WASHINGTON — Dr. Jake Kohut was in the kitchen with his wife and young son last Wednesday watching the chaos unfold at the Capitol building. He had a suspicion that he would play a role in the aftermath.
Sure enough, his phone vibrated with a message around 6pm that evening. His DC National Guard unit was being called up and needed to deploy to secure the U.S. Capitol building.
That created a bit of a dilemna for Kohut, a doctor of music composition and elementary school music teacher at Canterbury Woods Elementary School in Annandale, Virginia.
He could have easily phoned his principal to announce his need to deploy and ask that arrangements be made to cover his class. Kohut never considered that as an option.
"There's been a difficulty getting (substitute teachers)," Kohut told WUSA9.
"It's also a difficult time for us in the band world. We're trying to sign these kids up for band in middle school and the last thing that's good for recruitment is the band teacher up and leaving for who knows how long."
Kohut packed his bags and headed towards the Nation's Capital. He added his "chief teaching instrument" to his things and wondered aloud on the drive into DC how he would simultaneously do his duty and support his kids.
It turned out, last Thursday and Friday, he was unable to make time for his students because of his military responsibilities. But he returned to class, via Zoom, on Monday. And he didn't miss a day all week.
"The kids are excited," said Sgt Kohut. "It's been something that's new and fresh for them."
Kohut was among the first National Guard soldiers to arrive at the Capitol complex last Thursday. He stood along the perimeter before the fencing was erected.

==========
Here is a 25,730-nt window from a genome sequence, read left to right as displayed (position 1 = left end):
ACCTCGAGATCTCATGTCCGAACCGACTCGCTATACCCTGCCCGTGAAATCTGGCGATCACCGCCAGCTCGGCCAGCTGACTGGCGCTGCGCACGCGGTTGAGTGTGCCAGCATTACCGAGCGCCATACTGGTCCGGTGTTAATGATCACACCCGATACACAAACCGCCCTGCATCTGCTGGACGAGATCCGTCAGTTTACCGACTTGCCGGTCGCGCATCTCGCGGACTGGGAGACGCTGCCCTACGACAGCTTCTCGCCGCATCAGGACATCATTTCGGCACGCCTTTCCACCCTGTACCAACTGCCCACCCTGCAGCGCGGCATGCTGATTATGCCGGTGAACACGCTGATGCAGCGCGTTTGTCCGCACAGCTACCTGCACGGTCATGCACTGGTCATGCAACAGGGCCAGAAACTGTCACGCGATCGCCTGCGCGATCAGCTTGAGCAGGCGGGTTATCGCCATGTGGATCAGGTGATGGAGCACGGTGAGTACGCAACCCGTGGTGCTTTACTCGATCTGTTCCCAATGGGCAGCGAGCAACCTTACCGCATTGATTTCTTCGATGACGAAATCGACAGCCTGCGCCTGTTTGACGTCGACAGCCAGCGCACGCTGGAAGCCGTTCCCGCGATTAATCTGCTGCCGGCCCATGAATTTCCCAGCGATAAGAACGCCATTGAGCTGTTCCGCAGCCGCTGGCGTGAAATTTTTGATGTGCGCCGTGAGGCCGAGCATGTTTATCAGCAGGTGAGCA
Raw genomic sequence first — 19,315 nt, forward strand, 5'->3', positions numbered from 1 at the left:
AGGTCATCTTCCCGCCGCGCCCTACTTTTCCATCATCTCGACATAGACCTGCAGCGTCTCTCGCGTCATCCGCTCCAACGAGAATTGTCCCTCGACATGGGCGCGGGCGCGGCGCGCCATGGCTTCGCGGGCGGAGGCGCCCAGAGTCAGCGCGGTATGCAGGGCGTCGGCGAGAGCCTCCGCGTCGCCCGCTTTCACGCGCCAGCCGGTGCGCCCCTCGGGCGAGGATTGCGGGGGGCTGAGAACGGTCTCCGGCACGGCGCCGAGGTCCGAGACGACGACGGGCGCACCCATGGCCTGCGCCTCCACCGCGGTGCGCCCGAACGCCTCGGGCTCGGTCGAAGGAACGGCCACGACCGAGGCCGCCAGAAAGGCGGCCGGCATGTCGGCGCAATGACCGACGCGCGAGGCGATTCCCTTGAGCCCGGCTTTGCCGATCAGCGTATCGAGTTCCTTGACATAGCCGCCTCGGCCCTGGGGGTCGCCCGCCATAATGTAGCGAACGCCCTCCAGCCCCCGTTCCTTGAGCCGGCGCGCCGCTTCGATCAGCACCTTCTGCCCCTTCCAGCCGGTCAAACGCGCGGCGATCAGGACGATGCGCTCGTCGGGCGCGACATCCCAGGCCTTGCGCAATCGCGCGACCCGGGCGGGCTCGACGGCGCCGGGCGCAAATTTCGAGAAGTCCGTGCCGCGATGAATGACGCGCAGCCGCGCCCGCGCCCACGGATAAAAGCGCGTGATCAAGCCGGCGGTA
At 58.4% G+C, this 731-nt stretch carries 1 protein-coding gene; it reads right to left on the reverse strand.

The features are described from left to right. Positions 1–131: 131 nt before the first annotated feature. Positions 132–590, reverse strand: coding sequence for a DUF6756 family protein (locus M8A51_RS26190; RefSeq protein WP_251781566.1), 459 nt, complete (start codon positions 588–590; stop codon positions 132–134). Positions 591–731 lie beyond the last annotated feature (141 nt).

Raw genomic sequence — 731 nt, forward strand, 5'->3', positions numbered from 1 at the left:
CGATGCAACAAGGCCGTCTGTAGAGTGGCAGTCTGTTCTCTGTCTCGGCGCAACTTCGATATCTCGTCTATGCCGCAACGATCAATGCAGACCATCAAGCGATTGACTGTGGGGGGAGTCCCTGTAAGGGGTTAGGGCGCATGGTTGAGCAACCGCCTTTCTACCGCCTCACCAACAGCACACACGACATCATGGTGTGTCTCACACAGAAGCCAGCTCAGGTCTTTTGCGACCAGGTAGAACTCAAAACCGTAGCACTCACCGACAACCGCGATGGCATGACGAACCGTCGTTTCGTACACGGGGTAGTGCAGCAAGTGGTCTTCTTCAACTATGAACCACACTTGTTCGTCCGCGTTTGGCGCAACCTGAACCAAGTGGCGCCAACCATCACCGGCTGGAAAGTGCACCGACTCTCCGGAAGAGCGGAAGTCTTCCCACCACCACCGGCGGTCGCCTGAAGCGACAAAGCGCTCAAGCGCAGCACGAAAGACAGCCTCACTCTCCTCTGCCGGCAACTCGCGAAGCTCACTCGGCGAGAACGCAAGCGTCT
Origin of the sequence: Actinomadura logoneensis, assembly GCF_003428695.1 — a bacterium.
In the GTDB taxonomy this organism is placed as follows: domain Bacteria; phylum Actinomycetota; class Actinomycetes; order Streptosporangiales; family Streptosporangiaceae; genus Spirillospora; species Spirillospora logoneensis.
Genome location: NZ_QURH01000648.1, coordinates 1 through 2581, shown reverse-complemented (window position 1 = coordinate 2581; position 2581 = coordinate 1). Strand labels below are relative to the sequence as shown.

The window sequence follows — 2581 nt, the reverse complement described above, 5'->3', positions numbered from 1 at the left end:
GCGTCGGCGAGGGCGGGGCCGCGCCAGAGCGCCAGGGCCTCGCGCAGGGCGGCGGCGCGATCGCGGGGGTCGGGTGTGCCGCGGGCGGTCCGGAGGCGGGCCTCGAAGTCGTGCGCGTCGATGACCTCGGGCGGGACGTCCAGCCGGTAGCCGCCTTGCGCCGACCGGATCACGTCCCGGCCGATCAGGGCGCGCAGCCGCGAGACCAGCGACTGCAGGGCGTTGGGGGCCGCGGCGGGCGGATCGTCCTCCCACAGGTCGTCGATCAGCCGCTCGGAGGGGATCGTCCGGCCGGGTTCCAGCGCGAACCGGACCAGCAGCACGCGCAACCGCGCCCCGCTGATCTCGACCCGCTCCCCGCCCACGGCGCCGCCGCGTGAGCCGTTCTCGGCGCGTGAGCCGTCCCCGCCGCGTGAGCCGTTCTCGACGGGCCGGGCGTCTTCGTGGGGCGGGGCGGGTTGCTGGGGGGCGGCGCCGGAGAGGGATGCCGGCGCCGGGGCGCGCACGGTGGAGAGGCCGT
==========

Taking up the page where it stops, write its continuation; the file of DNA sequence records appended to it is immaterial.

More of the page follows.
"It kind of felt like we were a part of history, but it also felt like it was a very long day," Kohut said.
The next day, Kohut was among a group of soldiers who were able to meet acting Secretary of Defense Chris Miller who was touring the Capitol grounds and talking with National Guardsmen.
Since then, Kohut has been splitting his time between guarding the Capitol and teaching his music class, on Zoom -- with a mask on while sharing a Humvee with other soldiers.
"The flute does fit in my backpack, but it's not known as the manliest of instruments," Kohut said with a chuckle. "There is a guy who's really good at flute in the unit. I just make sure he's not around when I'm teaching."
After his school tweeted about his story, Kohut has become a local music celebrity. Views of bassoon playing on his YouTube page have multiplied and he's ecstatic about using the publicity to increase recruitment for his middle school band.
"We're in a Humvee, and we're just doing basic security," Kohut told WUSA9.
A citizen soldier and guardian of music's future. Kohut says it's all in a day's work.
"I've been doing both for 11 years, and they fit pretty well together in my opinion," Kohut said. "I love doing both, it balances life out."